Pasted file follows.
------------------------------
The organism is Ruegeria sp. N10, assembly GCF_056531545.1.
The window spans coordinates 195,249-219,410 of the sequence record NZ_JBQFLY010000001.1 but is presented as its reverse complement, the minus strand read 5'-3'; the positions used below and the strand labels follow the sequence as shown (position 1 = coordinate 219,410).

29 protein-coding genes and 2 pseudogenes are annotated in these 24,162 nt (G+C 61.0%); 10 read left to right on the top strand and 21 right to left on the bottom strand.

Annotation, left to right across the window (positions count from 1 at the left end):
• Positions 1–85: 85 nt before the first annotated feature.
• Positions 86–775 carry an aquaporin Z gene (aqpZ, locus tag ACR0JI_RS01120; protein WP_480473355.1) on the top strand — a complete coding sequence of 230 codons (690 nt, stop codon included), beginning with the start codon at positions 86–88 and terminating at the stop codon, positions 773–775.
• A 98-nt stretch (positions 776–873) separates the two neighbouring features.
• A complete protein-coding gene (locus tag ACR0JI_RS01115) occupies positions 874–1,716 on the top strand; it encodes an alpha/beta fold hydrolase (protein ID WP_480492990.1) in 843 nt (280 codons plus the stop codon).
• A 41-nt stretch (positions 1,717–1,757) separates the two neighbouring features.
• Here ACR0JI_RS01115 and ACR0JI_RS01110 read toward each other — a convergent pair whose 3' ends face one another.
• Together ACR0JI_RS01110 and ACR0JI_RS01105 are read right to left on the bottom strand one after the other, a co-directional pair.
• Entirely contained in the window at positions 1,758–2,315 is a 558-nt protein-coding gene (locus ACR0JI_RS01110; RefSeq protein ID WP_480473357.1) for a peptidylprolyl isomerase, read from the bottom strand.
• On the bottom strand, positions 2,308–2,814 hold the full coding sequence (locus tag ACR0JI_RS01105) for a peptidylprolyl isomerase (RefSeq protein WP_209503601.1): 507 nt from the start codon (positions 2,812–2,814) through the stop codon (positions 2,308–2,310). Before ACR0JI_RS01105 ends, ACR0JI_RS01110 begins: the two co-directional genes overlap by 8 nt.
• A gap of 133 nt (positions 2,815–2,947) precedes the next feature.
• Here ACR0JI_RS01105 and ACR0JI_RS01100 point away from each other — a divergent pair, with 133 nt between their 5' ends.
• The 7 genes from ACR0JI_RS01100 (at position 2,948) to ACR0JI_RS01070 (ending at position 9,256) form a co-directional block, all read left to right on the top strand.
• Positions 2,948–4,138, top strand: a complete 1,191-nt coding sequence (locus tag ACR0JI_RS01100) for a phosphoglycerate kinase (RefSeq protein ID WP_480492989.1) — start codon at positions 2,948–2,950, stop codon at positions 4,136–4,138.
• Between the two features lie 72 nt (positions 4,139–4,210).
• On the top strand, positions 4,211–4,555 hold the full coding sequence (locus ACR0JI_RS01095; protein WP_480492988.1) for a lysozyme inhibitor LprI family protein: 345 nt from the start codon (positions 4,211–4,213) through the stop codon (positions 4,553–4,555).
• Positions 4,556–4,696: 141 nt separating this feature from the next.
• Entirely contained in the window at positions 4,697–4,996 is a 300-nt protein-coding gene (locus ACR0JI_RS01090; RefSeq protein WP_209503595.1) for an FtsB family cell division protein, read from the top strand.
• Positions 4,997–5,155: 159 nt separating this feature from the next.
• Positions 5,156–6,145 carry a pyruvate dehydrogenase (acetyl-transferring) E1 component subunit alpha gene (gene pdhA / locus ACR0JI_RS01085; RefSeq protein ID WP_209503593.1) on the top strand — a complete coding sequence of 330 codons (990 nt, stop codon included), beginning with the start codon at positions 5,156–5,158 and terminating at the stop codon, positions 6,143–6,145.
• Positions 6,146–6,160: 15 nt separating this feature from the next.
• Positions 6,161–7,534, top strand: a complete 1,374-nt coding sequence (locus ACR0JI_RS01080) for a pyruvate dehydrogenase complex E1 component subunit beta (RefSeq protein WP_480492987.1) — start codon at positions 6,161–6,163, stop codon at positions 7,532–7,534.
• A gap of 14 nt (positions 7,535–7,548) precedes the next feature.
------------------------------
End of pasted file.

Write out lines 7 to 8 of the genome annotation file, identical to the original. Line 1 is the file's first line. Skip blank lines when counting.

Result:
• A 98-nt stretch (positions 776–873) separates the two neighbouring features.
• A complete protein-coding gene (locus tag ACR0JI_RS01115) occupies positions 874–1,716 on the top strand; it encodes an alpha/beta fold hydrolase (protein ID WP_480492990.1) in 843 nt (280 codons plus the stop codon).